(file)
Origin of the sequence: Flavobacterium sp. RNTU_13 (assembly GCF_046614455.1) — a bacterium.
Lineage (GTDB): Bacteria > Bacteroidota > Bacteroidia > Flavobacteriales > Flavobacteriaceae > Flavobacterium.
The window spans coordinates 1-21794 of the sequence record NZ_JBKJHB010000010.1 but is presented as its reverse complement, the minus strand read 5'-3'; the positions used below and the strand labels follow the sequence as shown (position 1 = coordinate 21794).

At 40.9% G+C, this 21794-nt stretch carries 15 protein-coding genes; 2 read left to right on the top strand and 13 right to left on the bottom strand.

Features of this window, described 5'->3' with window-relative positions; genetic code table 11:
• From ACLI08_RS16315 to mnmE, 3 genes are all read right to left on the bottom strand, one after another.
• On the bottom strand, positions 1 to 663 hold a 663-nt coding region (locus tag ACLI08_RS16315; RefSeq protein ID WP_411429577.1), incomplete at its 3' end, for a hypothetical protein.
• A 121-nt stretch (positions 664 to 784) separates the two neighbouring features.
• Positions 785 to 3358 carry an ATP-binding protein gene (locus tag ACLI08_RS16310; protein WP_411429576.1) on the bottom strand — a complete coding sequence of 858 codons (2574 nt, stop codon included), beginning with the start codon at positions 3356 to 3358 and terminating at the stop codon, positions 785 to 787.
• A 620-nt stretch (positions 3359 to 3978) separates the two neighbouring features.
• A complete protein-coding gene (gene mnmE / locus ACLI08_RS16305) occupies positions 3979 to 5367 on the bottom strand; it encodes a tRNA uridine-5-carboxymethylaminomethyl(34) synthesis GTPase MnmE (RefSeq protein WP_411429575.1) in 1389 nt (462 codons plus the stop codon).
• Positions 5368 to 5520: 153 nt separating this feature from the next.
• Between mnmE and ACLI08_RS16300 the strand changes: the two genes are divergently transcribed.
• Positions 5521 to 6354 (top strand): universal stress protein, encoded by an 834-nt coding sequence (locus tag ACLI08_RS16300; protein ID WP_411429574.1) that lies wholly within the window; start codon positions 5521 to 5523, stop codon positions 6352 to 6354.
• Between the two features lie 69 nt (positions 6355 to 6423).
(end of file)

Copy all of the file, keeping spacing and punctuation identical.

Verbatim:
Origin of the sequence: Flavobacterium sp. RNTU_13 (assembly GCF_046614455.1) — a bacterium.
Lineage (GTDB): Bacteria > Bacteroidota > Bacteroidia > Flavobacteriales > Flavobacteriaceae > Flavobacterium.
The window spans coordinates 1-21794 of the sequence record NZ_JBKJHB010000010.1 but is presented as its reverse complement, the minus strand read 5'-3'; the positions used below and the strand labels follow the sequence as shown (position 1 = coordinate 21794).

At 40.9% G+C, this 21794-nt stretch carries 15 protein-coding genes; 2 read left to right on the top strand and 13 right to left on the bottom strand.

Features of this window, described 5'->3' with window-relative positions; genetic code table 11:
• From ACLI08_RS16315 to mnmE, 3 genes are all read right to left on the bottom strand, one after another.
• On the bottom strand, positions 1 to 663 hold a 663-nt coding region (locus tag ACLI08_RS16315; RefSeq protein ID WP_411429577.1), incomplete at its 3' end, for a hypothetical protein.
• A 121-nt stretch (positions 664 to 784) separates the two neighbouring features.
• Positions 785 to 3358 carry an ATP-binding protein gene (locus tag ACLI08_RS16310; protein WP_411429576.1) on the bottom strand — a complete coding sequence of 858 codons (2574 nt, stop codon included), beginning with the start codon at positions 3356 to 3358 and terminating at the stop codon, positions 785 to 787.
• A 620-nt stretch (positions 3359 to 3978) separates the two neighbouring features.
• A complete protein-coding gene (gene mnmE / locus ACLI08_RS16305) occupies positions 3979 to 5367 on the bottom strand; it encodes a tRNA uridine-5-carboxymethylaminomethyl(34) synthesis GTPase MnmE (RefSeq protein WP_411429575.1) in 1389 nt (462 codons plus the stop codon).
• Positions 5368 to 5520: 153 nt separating this feature from the next.
• Between mnmE and ACLI08_RS16300 the strand changes: the two genes are divergently transcribed.
• Positions 5521 to 6354 (top strand): universal stress protein, encoded by an 834-nt coding sequence (locus tag ACLI08_RS16300; protein ID WP_411429574.1) that lies wholly within the window; start codon positions 5521 to 5523, stop codon positions 6352 to 6354.
• Between the two features lie 69 nt (positions 6355 to 6423).